Hint: “The grain size can be quite variable,” said Mike, and sometimes the “granite” counter top you believed you bought is not actually granite. Know the difference?

Reader: If you want to know how the formation of pegmatite crystals concentrates rare earth elements as suggested above, and which are in great demand by high-tech industries, view the video.

Reader: if you also want to see the significant role pegmatite crystals play for gem collectors, and for museum specimens such as the Dom Pedro Aquamarine at the Smithsonian NMNH, listen to Mike’s explanation.

Readers who want to know what gem minerals are found associated with granitic pegmatite can listen to Mike speak about the gem varieties and colors listed below.

In addition to the more common gemstones listed above, there are also some very rare minerals found within pegmatites that sometimes can be facetted into gemstones, as shown below.

Mike has a surprising message about rare gemstones.  With regard to rareness, “people out there who think diamonds are the end all of gemstones need to rethink that.” The above examples are much rarer than diamonds. Want to know what minerals they are made of?  Go to the video. 😊

Want to know where pegmatites are found and how they are distributed in the Earth’s crust? Are they even in Antarctica?

Do pegmatites derive from granite and are they found in dikes?

How are Pegmatites Formed?

Mike said that as an introduction to this multi-variable complex process of pegmatite formation, a simplified portrait will suffice.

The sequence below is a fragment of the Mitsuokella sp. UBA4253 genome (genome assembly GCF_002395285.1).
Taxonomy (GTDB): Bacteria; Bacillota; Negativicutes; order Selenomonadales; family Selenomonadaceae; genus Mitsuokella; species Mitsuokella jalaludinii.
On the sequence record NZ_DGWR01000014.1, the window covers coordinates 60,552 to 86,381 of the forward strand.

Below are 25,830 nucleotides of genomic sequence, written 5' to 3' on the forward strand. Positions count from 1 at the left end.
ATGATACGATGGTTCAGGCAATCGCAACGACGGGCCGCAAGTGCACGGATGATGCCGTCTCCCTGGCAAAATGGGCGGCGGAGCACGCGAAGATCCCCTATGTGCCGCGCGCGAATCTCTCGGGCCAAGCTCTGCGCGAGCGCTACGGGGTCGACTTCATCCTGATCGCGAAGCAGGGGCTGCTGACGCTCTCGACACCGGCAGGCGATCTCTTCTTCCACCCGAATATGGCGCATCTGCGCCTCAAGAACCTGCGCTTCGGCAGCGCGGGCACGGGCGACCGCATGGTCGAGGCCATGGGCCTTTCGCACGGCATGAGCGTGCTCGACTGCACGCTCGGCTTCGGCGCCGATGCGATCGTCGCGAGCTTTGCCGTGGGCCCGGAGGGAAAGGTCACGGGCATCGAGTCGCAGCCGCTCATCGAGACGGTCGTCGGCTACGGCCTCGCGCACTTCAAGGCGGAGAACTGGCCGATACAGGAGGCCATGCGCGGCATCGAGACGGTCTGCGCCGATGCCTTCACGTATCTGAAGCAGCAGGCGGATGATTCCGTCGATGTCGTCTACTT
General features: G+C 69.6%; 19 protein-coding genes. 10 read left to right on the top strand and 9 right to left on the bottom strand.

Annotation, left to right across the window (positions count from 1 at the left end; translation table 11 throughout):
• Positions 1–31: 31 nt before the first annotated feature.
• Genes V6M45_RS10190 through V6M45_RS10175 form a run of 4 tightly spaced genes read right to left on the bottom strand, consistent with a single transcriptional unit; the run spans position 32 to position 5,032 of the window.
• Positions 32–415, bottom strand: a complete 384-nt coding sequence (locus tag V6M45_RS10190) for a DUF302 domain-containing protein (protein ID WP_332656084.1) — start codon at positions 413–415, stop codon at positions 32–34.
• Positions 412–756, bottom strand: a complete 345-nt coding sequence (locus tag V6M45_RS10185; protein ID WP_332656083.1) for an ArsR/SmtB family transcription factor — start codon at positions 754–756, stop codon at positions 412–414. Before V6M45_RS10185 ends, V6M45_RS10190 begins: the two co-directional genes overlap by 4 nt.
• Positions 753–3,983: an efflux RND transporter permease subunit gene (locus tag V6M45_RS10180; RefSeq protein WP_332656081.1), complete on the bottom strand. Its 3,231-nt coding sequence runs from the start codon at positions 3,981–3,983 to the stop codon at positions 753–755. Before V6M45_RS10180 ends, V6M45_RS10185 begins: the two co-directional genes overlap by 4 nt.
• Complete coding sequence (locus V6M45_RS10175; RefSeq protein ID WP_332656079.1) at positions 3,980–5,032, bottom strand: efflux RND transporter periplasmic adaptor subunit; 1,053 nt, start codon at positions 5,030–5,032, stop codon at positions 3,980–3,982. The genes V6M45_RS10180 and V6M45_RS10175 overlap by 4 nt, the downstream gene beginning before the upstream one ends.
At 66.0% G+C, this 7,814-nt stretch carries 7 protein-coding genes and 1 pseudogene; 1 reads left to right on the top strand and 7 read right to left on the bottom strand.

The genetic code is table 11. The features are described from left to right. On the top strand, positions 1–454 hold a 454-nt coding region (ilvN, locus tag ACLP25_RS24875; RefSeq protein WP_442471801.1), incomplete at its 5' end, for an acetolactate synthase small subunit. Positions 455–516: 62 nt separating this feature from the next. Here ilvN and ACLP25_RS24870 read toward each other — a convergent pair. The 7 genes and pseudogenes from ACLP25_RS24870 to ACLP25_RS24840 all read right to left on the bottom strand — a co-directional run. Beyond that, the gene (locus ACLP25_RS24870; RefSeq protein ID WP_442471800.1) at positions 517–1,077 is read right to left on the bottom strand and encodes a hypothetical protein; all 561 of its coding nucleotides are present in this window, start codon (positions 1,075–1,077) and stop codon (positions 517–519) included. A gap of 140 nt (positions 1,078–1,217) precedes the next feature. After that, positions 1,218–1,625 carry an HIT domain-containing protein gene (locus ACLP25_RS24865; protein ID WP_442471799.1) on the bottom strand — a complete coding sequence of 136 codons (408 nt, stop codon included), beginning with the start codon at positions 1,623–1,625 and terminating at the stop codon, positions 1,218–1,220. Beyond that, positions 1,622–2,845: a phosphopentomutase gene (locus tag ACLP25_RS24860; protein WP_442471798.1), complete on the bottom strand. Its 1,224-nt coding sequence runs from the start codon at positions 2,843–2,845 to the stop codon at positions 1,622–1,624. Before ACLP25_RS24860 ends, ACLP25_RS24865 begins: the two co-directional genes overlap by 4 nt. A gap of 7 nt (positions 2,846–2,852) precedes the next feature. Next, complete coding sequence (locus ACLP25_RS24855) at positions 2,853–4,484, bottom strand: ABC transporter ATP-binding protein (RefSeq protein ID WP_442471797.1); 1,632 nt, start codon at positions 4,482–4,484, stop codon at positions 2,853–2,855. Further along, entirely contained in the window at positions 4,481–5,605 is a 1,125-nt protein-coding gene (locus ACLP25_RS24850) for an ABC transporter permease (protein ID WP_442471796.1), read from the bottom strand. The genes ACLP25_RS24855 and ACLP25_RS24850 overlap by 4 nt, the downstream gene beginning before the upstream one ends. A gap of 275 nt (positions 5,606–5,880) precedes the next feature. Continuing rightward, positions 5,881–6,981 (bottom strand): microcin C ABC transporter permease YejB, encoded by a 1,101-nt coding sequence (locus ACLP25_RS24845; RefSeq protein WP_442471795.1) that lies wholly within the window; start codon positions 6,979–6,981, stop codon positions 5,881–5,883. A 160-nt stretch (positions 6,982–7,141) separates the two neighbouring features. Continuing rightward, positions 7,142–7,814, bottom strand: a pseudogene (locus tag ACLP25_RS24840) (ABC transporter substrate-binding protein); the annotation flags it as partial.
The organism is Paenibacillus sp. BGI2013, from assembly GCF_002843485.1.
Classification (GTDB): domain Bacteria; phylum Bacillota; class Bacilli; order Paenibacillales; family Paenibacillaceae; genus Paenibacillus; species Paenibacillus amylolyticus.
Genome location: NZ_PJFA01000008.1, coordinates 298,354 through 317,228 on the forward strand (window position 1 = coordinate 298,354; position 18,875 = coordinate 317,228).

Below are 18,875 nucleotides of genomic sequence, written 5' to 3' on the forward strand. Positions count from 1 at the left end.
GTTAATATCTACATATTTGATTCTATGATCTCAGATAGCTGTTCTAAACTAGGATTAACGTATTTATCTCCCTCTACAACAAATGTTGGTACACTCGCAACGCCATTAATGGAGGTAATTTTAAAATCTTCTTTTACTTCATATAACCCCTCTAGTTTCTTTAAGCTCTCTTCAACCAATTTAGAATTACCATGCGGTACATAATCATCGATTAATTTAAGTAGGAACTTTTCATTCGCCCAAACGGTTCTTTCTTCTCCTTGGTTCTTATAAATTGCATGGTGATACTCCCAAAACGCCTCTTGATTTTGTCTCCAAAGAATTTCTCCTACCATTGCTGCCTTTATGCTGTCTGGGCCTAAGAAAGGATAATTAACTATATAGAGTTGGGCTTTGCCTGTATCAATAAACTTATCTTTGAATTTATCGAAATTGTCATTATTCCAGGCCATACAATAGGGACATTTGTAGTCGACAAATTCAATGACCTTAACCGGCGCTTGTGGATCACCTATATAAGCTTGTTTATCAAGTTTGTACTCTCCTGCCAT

To begin the process “we have to have some molten rock,” which typically is composed of quartz, feldspar, biotite and muscovite granite minerals. But after this commonly agreed upon beginning, geologists belong to one of two camps for models to help explain the genesis of pegmatite.

The two views differ with regard to whether the genesis starts with granite crystallization or with pre-existing metamorphic rock. For a full explanation of the differences, view the video.

An important variable in this genesis is where in the crust the initial magma melt takes place.  Mike explained that for generating the granitic pegmatite there are three major settings, two collision zones and one rift zone as shown below.

There is evidence, for example, in a small pluton in Rhode Island, that the process of pegmatite formation can be gradual with initially smaller grained crystal formation giving way to the formation of the larger white and dark grains (from top toward bottom), as shown below.

On the other hand, the pegmatite crystals can also form from another process called anatexis, the partial melting and cooling of pre-existing rocks. Mike said he was initially slow to believe that pegmatite minerals could form from the melting of metamorphic rock, until his field research in Denmark. There he became convinced that pegmatite also seems to form from the melting of earlier metamorphic rocks. By studying the rock pictured below, he concluded some of the dark rock remelted and recrystallizing into larger, lighter colored, pegmatite crystals.

Mike explained what he called an “oversimplified” process of pegmatite formation as sketched below.

The process begins with the melting, described earlier, caused by the collisions of the three zones. That typically happens deeper in the crust. But that raises a question of how the fluid moves within the crust.